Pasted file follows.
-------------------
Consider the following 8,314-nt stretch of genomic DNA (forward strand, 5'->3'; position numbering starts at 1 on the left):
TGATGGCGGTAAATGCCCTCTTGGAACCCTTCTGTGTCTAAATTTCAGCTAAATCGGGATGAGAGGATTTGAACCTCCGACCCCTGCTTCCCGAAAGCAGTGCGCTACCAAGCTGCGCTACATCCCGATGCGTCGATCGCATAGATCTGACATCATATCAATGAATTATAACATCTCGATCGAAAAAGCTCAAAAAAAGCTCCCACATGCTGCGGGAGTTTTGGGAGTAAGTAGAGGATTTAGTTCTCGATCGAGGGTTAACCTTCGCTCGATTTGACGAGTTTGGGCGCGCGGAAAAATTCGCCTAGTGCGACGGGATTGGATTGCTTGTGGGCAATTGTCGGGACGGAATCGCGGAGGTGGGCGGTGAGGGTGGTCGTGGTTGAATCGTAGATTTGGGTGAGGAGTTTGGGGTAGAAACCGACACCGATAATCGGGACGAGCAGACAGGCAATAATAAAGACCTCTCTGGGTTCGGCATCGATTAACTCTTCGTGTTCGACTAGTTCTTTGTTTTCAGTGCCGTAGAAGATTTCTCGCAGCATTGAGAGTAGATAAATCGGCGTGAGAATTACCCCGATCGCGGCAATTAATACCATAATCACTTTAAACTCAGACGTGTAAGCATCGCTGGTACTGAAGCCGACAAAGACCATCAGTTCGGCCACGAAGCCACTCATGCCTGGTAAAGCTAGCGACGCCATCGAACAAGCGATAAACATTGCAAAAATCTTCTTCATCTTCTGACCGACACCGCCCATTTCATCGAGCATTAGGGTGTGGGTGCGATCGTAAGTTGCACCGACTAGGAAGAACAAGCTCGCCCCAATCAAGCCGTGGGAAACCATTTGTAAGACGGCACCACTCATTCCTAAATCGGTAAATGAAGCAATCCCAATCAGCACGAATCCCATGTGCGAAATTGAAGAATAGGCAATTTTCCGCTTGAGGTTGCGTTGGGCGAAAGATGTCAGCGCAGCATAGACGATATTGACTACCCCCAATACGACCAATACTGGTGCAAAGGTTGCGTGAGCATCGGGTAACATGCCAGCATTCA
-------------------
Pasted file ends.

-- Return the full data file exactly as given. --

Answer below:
Consider the following 8,314-nt stretch of genomic DNA (forward strand, 5'->3'; position numbering starts at 1 on the left):
TGATGGCGGTAAATGCCCTCTTGGAACCCTTCTGTGTCTAAATTTCAGCTAAATCGGGATGAGAGGATTTGAACCTCCGACCCCTGCTTCCCGAAAGCAGTGCGCTACCAAGCTGCGCTACATCCCGATGCGTCGATCGCATAGATCTGACATCATATCAATGAATTATAACATCTCGATCGAAAAAGCTCAAAAAAAGCTCCCACATGCTGCGGGAGTTTTGGGAGTAAGTAGAGGATTTAGTTCTCGATCGAGGGTTAACCTTCGCTCGATTTGACGAGTTTGGGCGCGCGGAAAAATTCGCCTAGTGCGACGGGATTGGATTGCTTGTGGGCAATTGTCGGGACGGAATCGCGGAGGTGGGCGGTGAGGGTGGTCGTGGTTGAATCGTAGATTTGGGTGAGGAGTTTGGGGTAGAAACCGACACCGATAATCGGGACGAGCAGACAGGCAATAATAAAGACCTCTCTGGGTTCGGCATCGATTAACTCTTCGTGTTCGACTAGTTCTTTGTTTTCAGTGCCGTAGAAGATTTCTCGCAGCATTGAGAGTAGATAAATCGGCGTGAGAATTACCCCGATCGCGGCAATTAATACCATAATCACTTTAAACTCAGACGTGTAAGCATCGCTGGTACTGAAGCCGACAAAGACCATCAGTTCGGCCACGAAGCCACTCATGCCTGGTAAAGCTAGCGACGCCATCGAACAAGCGATAAACATTGCAAAAATCTTCTTCATCTTCTGACCGACACCGCCCATTTCATCGAGCATTAGGGTGTGGGTGCGATCGTAAGTTGCACCGACTAGGAAGAACAAGCTCGCCCCAATCAAGCCGTGGGAAACCATTTGTAAGACGGCACCACTCATTCCTAAATCGGTAAATGAAGCAATCCCAATCAGCACGAATCCCATGTGCGAAATTGAAGAATAGGCAATTTTCCGCTTGAGGTTGCGTTGGGCGAAAGATGTCAGCGCAGCATAGACGATATTGACTACCCCCAATACGACCAATACTGGTGCAAAGGTTGCGTGAGCATCGGGTAACATGCCAGCATTCA